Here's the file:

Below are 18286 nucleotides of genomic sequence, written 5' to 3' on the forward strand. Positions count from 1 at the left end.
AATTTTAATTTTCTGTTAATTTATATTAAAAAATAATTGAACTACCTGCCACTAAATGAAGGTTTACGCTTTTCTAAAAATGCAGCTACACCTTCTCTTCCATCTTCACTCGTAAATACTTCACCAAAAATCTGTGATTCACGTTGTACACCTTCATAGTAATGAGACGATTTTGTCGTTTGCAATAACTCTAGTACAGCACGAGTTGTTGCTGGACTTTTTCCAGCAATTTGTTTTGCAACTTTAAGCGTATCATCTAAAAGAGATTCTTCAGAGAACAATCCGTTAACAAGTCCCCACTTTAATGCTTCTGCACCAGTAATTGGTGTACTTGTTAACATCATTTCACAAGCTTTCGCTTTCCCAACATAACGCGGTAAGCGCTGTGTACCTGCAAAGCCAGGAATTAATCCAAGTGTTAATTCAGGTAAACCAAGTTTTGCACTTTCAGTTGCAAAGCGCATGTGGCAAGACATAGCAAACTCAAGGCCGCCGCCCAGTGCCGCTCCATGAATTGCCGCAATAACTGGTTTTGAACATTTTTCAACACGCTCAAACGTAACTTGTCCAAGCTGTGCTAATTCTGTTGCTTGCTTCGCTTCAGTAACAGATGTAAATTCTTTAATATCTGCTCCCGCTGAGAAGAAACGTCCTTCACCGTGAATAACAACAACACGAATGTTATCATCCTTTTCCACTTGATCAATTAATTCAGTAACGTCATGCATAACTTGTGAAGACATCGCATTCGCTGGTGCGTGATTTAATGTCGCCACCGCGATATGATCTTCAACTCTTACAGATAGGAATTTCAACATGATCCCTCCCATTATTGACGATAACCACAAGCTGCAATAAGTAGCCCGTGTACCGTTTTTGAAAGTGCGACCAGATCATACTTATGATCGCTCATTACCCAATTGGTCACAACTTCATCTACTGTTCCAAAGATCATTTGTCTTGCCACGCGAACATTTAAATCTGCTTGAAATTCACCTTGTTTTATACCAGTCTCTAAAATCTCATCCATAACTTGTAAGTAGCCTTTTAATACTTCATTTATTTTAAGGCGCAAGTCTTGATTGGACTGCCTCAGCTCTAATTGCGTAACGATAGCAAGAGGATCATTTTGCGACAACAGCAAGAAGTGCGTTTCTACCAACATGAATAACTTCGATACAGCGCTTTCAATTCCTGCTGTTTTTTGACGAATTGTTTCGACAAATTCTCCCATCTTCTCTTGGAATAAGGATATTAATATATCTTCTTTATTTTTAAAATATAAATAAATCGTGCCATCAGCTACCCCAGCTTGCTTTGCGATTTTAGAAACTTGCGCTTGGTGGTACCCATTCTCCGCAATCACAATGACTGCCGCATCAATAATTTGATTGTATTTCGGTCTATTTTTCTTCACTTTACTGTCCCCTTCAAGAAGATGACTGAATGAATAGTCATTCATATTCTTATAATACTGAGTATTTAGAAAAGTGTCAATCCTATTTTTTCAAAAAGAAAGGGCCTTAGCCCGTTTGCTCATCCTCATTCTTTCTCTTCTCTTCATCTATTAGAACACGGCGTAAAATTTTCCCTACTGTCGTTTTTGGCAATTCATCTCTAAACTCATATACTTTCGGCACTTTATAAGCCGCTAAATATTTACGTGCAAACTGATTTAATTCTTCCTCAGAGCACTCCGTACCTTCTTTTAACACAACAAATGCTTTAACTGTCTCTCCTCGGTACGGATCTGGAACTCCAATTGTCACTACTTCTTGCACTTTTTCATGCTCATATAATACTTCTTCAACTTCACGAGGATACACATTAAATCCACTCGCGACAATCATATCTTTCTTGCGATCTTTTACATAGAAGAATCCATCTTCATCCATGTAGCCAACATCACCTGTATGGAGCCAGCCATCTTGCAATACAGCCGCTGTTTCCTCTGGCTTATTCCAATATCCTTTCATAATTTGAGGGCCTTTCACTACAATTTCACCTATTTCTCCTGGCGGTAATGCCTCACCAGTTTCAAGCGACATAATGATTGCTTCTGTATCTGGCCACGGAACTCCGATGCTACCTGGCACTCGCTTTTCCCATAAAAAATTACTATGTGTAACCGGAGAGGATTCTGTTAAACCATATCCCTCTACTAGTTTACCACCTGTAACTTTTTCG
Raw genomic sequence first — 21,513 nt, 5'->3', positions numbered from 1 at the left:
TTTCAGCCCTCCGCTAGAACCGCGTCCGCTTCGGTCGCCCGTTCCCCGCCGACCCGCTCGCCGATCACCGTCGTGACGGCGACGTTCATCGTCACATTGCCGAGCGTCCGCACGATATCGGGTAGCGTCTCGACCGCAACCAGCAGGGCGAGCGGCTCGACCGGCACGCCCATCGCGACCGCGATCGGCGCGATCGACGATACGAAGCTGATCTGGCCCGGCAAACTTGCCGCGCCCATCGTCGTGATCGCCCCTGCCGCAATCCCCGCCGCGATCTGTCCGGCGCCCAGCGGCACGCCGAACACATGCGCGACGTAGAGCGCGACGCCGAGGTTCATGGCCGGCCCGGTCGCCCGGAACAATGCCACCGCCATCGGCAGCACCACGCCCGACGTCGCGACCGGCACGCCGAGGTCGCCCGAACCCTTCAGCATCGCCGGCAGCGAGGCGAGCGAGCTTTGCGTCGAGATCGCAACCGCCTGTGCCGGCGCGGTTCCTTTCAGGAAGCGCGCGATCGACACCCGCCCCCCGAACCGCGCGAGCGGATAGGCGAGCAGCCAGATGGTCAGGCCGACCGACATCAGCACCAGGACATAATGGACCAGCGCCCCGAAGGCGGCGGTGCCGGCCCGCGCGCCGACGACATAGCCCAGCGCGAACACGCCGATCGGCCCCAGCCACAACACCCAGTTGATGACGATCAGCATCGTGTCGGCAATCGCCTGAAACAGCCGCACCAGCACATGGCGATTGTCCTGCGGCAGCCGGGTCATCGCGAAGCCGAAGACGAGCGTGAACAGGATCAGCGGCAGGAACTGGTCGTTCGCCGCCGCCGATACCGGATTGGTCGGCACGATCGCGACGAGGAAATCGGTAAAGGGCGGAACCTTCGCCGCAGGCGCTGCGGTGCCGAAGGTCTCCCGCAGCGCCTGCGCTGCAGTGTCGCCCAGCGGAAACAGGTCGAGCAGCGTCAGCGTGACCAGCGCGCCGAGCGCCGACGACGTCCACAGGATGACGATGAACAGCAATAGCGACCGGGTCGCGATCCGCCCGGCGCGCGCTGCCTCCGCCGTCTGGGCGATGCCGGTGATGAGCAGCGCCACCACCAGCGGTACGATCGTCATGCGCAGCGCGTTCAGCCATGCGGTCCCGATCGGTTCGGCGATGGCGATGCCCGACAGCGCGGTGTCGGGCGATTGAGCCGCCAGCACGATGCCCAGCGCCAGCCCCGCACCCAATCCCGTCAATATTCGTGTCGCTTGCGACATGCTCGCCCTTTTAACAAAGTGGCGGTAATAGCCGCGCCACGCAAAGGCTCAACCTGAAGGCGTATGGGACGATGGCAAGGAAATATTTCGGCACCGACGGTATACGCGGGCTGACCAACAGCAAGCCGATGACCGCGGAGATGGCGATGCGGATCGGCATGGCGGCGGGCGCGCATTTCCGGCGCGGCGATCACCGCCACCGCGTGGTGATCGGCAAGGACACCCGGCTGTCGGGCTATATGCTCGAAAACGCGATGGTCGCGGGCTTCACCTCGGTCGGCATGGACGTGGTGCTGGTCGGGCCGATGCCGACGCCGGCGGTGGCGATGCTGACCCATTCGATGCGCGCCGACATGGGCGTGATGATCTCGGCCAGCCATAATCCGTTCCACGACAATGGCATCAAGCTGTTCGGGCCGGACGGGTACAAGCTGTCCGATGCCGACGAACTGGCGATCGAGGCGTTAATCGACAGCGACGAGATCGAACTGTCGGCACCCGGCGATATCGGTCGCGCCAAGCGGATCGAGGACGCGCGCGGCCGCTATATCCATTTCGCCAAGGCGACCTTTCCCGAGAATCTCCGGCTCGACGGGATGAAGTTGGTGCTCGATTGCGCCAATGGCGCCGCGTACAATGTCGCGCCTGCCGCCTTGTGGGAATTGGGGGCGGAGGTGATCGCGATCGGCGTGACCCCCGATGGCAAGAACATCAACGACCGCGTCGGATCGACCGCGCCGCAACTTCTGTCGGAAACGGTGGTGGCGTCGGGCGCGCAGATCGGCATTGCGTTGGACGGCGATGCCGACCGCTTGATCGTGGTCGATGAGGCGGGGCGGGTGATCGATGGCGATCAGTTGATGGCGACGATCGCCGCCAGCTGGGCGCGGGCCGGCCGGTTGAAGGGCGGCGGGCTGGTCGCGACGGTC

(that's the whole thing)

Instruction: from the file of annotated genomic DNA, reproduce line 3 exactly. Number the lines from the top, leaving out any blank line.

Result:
Raw genomic sequence first — 21,513 nt, 5'->3', positions numbered from 1 at the left: